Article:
On the reform of the Curia, Nicolás observes that Francis wants to carry it out “in the most Gospel way of which he is capable,” and that the reform “has to do with the credibility of the Church” which “has touched a missionary nerve that for him is extremely important.”
In other words, the purpose of curial reform is to remove obstacles to the task of mission and evangelization, rather than being an end in itself.
His Christmas speeches to the Curia “are a call to everyone to live more in line with the Gospel,” says Nicolás, without the “evasions and excuses” that most of us deploy.
The general and the pope spent a lot of time discussing the priesthood, confirming that for Francis the pastoral conversion of the clergy is a major priority.
Nicolás lists what Francis insists that the priesthood is not: A privileged caste, a source of economic benefit, a career, a means of gaining power over others, etc., while stressing what it should be: A priest is someone whose “central preoccupation” is the suffering of others, and how to relieve it; he is someone in contact with human life, which should be reflected in his thinking and way of life, and so on.
In response to criticisms of Francis heard often from clergy that the pope doesn’t value them because he doesn’t praise them, Nicolás says they should instead be grateful that Francis so clearly identifies the temptations facing priests that produce only distance and misery.
On the question of how long Francis will remain pope, Nicolás says he has no answer, and nor does he.
“The thinking of the pope is fluid” on the matter, he says, “according to his discernment of the state of the Church.”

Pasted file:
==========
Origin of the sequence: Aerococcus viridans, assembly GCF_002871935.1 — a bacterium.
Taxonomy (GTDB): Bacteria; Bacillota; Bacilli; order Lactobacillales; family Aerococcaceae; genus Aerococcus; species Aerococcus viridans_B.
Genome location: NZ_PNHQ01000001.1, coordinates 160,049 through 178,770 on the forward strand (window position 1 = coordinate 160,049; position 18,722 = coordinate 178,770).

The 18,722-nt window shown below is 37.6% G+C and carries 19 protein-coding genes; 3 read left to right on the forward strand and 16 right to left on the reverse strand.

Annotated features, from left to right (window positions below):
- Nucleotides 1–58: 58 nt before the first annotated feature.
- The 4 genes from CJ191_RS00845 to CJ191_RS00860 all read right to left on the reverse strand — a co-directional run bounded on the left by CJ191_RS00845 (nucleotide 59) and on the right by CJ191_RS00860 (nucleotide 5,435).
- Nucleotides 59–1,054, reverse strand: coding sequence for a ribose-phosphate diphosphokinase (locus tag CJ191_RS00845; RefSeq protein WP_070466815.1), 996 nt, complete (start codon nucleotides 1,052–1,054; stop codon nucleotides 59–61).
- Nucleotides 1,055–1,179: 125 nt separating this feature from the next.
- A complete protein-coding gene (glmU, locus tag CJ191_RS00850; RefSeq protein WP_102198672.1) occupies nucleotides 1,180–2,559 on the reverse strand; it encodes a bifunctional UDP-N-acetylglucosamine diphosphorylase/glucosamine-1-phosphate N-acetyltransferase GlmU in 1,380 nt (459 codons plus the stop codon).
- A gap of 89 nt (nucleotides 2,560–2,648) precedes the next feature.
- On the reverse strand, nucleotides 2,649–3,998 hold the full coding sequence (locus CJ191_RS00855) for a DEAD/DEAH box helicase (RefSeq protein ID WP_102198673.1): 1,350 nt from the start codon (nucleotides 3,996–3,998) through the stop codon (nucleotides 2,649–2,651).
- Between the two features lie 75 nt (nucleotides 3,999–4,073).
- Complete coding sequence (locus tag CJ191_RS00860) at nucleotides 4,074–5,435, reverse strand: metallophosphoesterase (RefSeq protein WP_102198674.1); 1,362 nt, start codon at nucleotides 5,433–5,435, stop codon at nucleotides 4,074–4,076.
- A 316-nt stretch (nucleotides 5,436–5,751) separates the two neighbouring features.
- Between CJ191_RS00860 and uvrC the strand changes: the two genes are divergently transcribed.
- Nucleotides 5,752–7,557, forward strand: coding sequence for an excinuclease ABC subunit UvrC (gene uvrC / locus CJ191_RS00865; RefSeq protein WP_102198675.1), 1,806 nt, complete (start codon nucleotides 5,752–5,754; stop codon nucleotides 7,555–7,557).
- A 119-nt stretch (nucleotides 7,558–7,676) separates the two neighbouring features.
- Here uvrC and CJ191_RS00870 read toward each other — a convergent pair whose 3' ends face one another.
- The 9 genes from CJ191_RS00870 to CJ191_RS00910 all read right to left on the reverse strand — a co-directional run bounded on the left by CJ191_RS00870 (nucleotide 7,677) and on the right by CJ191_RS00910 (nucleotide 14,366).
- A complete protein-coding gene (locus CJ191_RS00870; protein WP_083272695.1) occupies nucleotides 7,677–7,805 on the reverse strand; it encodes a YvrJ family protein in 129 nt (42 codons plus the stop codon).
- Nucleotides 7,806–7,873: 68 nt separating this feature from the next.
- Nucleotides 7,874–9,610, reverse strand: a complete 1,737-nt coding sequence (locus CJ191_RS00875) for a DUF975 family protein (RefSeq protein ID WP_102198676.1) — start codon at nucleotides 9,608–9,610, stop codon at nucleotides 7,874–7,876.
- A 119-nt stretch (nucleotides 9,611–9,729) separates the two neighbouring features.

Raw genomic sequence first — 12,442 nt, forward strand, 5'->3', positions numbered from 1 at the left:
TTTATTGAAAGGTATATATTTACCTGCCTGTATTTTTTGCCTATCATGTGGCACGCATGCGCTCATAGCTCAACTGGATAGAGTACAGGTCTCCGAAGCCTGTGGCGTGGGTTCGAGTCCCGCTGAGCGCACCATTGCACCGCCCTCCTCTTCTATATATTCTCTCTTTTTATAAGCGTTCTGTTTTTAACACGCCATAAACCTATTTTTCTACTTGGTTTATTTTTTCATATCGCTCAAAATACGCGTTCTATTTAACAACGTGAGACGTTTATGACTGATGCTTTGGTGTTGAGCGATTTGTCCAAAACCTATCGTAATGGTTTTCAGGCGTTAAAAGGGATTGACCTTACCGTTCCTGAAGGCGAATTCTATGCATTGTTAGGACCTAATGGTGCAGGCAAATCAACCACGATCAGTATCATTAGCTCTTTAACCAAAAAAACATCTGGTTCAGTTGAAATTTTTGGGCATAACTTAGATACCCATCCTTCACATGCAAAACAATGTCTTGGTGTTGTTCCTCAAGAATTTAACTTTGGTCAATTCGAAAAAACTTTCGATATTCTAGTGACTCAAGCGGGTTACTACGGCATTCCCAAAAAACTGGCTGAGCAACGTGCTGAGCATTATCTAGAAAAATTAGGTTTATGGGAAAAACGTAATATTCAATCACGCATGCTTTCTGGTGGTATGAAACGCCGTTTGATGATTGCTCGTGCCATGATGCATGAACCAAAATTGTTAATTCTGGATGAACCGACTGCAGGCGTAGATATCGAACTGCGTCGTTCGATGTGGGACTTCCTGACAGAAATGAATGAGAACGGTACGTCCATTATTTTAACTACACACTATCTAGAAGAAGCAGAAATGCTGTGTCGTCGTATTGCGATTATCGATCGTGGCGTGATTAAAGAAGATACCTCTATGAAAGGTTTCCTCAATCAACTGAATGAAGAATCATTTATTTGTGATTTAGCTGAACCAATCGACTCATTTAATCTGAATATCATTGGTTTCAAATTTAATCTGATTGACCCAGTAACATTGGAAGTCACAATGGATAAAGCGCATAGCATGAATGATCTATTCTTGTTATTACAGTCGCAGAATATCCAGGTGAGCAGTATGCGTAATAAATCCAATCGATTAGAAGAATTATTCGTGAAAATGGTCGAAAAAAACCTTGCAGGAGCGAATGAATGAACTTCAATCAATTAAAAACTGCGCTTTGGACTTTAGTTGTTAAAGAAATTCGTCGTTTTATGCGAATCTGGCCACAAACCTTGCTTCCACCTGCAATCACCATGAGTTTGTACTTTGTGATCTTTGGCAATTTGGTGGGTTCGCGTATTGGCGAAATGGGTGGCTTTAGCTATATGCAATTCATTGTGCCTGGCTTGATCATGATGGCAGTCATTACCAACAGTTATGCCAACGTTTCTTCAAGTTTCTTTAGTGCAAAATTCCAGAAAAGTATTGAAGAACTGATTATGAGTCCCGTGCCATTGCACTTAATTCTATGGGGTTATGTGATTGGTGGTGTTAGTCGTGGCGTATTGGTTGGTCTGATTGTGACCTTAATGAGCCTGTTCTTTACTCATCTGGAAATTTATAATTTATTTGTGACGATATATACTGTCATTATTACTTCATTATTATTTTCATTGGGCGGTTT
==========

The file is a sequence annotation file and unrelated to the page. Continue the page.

When Nicolás - who is the same age as Francis - spoke to him of his resignation as Superior General, Francis told him: “I myself am thinking of taking seriously Benedict’s challenge.”
But then, some months later - faced, presumably, with some resistance to his reforms - Francis told him: “I ask the good Lord to take me once the changes are irreversible.”
In other words, says Nicolás, “we are in God’s hands.”
Nicolás has one charming - if perplexing - anecdote. He relates how the then cardinal archbishop of Buenos Aires heard that at a liturgical celebration held in freezing temperatures in the Bosnian capital, Sarajevo, “someone passed around little glasses of brandy” which allowed the liturgy to proceed with warmth and joy.
When he was elected pope, Francis “didn’t long delay in naming this person Almoner of the Holy See”, says Nicolás, “and encouraged him to live in Rome to be closer to the poor”.
The former Superior General must be referring to Francis’s official arms-giver, the papal almoner, Polish archbishop Konrad Krajewski, whom the pope named in August 2013. But “Don Corrado”, as he is popularly known, was already in Rome, having served as Master of Ceremonies since 1999.
But then Nicolás warns at the start of his second lot of reminiscences that his are the memories of an octogenarian, and that readers should expect “the confusions normal at his age.”
If something seems unlikely or odd, he says, “it would be prudent first to verify and then to forgive.”
(Nicolás’s reminiscences can be downloaded in PDF from the website of Mensajero.)